You might know Jek Pui Curry — a famed curry cart that can be found daily from late afternoon until they sell out in Old Town — by its other, less formal names: the ‘red stool restaurant’ and ‘musical chairs curry stand.’
If you don’t know it, the 50-year-old (some argue that it’s actually closer to 70) khao kaeng, or rice curry vendor, is worth a trip.
Called so because it has about 20 red plastic stools set out beside the cart, these rickety little perches act as condiment holders, seats and — when it’s not too busy — tables, though as more curry lovers show up, it’s good etiquette to move your dish to your lap to make room for them.
The discomfort of eating here is more than amortized by the curries on offer. Besides, this isn’t the kind of street stall where you hang out for hours with a couple of big Leos anyway. This is a grub-and-go kinda place, but the food is beloved, with locals and tourists coming from all over the city to have it, pulling up a stool and joining the crowd or waiting on line to bring several bags home for a family dinner.
Avoid a rookie mistake by knowing the rules: the always-long queue is for take-away food. If you want the stool experience, just sit down on one and someone will come and ask you what you want. If no stools are available, just wait — people tend to vacate within ten minutes and those waiting can be hawk-like in their stool-watching and lightning fast in their butt-to-stool maneuvers. Look alive if you’re hungry.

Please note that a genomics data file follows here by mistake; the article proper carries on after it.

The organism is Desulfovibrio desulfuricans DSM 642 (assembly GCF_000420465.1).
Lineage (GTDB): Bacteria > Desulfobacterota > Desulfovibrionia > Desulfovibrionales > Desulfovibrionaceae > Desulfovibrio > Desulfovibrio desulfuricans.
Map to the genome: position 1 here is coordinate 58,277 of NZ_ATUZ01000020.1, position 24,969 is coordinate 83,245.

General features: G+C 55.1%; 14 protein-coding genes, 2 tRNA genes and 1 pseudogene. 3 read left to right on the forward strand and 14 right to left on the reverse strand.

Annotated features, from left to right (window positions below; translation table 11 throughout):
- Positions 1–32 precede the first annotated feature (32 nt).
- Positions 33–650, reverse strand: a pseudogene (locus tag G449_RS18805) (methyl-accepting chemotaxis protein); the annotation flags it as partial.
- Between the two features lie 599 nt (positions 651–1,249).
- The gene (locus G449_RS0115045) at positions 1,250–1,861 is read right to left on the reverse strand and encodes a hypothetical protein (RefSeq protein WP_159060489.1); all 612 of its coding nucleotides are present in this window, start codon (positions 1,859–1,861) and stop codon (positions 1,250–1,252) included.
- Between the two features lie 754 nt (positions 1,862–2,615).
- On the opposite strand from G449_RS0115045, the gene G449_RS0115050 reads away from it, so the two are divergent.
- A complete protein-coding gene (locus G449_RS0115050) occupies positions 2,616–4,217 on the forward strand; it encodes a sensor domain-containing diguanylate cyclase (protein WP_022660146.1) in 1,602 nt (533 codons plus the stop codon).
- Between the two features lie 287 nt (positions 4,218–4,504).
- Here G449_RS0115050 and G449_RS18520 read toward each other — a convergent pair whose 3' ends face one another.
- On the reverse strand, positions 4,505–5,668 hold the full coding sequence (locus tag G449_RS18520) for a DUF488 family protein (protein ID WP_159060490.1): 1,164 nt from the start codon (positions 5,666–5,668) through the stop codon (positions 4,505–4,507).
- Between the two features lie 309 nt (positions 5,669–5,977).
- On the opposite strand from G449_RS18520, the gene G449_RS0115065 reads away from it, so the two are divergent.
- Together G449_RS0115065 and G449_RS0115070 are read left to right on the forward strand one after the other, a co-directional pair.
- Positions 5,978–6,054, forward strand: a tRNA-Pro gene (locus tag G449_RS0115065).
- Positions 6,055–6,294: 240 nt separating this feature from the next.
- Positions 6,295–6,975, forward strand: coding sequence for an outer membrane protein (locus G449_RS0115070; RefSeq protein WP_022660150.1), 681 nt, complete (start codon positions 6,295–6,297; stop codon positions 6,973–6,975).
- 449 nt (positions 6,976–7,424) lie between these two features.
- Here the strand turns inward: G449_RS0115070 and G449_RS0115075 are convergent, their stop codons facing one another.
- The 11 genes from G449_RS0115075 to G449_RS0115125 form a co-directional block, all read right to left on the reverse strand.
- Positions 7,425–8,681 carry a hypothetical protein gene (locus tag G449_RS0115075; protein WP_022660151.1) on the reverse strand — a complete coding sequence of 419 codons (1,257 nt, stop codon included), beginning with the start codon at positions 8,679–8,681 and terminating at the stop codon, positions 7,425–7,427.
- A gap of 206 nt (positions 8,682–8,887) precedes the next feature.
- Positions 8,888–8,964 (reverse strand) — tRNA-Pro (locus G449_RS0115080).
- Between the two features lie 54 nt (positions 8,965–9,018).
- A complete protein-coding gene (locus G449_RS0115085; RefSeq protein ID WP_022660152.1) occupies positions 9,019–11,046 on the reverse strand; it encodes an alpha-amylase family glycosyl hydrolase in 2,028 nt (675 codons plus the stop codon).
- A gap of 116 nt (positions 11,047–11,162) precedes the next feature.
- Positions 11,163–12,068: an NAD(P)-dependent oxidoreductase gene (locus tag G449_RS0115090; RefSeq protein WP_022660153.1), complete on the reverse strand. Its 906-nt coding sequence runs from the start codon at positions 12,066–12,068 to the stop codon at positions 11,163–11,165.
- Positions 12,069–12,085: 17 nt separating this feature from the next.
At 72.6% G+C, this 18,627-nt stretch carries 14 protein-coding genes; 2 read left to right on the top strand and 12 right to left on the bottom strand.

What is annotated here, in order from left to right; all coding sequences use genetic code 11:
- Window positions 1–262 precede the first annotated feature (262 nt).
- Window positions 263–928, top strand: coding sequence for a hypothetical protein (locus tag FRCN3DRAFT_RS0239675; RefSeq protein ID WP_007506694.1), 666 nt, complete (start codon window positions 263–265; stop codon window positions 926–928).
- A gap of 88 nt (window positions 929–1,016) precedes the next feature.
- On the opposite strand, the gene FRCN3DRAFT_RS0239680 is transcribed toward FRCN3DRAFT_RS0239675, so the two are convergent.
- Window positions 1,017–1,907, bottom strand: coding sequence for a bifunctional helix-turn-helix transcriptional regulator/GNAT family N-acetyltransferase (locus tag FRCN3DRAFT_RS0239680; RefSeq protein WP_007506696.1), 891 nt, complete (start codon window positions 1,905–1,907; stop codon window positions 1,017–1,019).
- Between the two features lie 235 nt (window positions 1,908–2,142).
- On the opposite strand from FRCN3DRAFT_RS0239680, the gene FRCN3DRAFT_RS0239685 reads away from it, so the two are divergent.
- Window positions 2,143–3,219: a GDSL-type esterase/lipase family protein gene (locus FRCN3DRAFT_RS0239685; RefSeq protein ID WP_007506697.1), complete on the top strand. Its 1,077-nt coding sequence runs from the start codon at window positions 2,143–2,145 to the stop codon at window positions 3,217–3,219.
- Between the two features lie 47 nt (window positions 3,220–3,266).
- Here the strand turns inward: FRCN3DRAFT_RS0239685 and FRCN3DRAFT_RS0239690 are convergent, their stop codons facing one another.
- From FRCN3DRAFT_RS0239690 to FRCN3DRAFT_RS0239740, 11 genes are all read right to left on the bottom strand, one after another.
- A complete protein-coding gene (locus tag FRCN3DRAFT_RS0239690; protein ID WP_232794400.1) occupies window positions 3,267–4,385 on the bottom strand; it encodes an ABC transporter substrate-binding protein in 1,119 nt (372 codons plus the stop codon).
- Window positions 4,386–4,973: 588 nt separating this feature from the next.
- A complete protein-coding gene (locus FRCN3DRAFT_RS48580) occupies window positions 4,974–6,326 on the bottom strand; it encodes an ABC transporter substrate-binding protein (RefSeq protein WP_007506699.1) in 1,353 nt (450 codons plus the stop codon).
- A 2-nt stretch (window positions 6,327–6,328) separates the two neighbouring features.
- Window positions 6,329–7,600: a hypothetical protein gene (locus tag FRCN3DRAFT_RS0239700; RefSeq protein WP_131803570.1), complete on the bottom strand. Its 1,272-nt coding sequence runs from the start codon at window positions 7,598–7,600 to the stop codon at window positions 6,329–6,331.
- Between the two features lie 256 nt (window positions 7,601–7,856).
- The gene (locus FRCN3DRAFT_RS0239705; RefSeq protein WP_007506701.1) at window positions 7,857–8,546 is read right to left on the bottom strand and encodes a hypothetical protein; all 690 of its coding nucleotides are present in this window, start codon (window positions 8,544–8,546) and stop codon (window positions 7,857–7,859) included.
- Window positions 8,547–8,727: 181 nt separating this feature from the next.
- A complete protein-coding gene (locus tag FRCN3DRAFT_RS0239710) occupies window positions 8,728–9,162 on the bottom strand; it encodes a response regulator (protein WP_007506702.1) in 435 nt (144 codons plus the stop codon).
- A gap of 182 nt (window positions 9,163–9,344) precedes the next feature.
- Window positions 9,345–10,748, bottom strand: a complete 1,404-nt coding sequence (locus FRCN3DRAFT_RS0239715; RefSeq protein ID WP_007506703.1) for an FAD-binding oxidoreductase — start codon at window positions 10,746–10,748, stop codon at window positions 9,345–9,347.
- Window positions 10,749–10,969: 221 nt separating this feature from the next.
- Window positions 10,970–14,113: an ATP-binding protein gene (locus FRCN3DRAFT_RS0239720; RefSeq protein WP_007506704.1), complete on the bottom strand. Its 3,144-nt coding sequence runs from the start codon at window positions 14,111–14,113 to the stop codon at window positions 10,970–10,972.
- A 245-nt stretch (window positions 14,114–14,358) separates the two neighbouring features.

We stopped in on a recent Thursday night at about 7pm and they were already sold out of half the menu items, including their most famous dish: Yellow Curry with Pork. What was left was Pork Penang, and Green Curry with Chicken or Fishballs over rice or kanom jeen noodles.
When they open up cart in the afternoon, they also offer Red Curry with Beef, Stir Fried Crab, Roasted Pork Rib, Sweet Pork, and Chicken with Fried Bamboo Shoots. Dishes can also be topped with Chinese sausage slices, which many fans recommend.
The cost for one main with rice or noodles? THB40 (US$1.25). But it’s not the low price that brings the crowds here.
We chose the green curry with fishballs over noodles for our first Jek Pui experience. Fishballs, when done well, can have a pleasant ‘bite’ to them, and carry the full meaty flavor of fish. More often, they are done poorly, too chewy or too hard, and flavorless.
Before ordering, we saw the fishballs on the cart and thought they looked like good ones — we were right. The slightly flattened disks had more fish paste than others and went light on the cornstarch, which meant that they had just the right amount of chew. Plus, the increased surface area provided by their flattened shape meant they could be coated in more curry.
The curry was thin but tasty, with large chunks of boiled potatoes but none of the eggplant or whole chili usually included. It seemed to have no coconut milk at all — it was more of a sauce than a soup. Due to its non-creamy makeup, it felt kind of healthy to eat — ya know, if it weren’t being consumed with a plate of white noodles and fried fishballs.
We also tried a friend’s pork penang with rice and found it rich and highly flavored, though seeming to go a bit lighter on the peanuts than what we’ve had in other parts of the city.
As we got up to leave, they were already starting to clean pots since they’d run out of all but one dish.
Jek Pui Curry Cart
Corner of Mangkorn and Charoenkrung Roads
Open daily from 3-9pm, with many dishes sold out early
MRT Hua Lampong